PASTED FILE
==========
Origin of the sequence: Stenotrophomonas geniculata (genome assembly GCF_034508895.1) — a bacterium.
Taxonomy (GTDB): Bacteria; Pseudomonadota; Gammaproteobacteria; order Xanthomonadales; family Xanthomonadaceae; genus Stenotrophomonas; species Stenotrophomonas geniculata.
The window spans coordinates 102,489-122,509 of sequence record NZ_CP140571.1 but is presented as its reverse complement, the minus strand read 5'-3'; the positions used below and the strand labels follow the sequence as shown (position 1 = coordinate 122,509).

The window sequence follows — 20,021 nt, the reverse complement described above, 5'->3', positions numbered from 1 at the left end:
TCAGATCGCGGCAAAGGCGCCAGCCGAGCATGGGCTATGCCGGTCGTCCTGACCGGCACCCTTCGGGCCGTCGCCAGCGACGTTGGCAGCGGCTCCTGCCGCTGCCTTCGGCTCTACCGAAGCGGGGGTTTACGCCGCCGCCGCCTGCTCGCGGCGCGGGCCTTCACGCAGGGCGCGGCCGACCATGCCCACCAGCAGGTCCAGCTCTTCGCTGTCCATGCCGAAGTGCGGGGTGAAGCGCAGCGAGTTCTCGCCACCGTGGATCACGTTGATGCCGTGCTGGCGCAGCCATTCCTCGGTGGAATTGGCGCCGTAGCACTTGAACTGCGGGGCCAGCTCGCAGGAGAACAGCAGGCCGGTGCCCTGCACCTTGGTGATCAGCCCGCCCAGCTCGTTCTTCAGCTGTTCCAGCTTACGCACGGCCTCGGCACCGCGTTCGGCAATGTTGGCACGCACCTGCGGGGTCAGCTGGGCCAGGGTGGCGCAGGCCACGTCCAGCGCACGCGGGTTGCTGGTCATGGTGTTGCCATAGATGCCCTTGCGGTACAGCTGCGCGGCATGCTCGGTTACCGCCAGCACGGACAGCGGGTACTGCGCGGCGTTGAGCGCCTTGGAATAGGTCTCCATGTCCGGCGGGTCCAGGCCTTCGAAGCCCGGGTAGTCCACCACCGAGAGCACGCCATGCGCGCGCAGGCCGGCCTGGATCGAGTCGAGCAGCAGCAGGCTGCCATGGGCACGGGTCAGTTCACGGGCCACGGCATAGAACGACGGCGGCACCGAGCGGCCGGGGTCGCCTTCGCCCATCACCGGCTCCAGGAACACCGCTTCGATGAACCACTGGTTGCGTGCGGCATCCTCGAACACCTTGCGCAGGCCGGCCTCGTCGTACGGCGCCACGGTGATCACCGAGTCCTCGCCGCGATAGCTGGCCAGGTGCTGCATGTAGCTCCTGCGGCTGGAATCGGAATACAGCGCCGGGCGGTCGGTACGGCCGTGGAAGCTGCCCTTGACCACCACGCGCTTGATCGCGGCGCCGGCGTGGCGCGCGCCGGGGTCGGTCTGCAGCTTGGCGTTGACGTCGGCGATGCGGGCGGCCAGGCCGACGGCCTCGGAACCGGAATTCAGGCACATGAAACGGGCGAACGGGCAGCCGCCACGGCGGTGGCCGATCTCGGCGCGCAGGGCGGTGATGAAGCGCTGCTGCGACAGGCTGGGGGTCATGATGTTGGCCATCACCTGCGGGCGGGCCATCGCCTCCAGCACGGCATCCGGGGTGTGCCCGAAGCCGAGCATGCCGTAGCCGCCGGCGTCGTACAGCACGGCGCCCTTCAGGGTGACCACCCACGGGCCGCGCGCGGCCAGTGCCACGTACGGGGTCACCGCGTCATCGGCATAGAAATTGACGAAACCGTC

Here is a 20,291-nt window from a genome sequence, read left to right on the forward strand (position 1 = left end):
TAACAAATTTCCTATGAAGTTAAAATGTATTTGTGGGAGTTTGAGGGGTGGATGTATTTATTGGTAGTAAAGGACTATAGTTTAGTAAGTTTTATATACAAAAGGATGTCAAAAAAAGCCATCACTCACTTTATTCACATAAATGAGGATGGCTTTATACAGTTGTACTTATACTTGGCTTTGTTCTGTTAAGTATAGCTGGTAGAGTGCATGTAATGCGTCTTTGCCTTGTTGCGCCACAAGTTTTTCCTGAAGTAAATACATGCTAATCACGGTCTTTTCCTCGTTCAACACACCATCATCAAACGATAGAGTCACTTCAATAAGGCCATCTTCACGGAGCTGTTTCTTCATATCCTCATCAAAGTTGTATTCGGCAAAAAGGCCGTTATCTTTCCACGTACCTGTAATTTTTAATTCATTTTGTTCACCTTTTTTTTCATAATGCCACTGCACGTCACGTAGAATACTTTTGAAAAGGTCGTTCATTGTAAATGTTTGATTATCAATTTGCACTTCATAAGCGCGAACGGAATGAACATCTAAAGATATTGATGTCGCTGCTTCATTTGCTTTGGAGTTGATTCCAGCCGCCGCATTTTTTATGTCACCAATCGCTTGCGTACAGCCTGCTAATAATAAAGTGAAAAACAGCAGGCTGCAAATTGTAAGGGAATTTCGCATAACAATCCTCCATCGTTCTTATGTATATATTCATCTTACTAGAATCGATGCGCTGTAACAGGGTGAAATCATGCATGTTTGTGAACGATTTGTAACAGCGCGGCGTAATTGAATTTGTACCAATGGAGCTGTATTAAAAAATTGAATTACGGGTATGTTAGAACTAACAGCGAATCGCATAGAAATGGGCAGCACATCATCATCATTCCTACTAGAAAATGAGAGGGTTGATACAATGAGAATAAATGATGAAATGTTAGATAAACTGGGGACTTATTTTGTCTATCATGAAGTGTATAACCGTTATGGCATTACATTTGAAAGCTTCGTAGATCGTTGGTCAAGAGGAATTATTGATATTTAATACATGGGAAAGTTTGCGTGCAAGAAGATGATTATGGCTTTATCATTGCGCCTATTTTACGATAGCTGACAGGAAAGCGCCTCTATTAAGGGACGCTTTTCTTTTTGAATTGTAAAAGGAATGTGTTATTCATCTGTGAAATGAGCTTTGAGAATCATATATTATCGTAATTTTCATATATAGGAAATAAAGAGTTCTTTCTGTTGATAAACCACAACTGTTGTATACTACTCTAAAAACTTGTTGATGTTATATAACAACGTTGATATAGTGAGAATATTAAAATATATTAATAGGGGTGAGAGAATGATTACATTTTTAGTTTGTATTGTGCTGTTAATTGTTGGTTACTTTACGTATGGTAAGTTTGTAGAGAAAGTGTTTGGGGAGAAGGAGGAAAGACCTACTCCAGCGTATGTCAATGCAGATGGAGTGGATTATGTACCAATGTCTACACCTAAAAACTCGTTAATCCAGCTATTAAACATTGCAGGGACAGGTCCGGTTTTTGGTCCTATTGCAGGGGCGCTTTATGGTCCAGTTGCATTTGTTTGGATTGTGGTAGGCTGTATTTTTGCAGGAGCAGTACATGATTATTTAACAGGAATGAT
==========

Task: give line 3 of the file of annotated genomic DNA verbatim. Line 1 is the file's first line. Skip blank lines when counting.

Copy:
The window spans coordinates 102,489-122,509 of sequence record NZ_CP140571.1 but is presented as its reverse complement, the minus strand read 5'-3'; the positions used below and the strand labels follow the sequence as shown (position 1 = coordinate 122,509).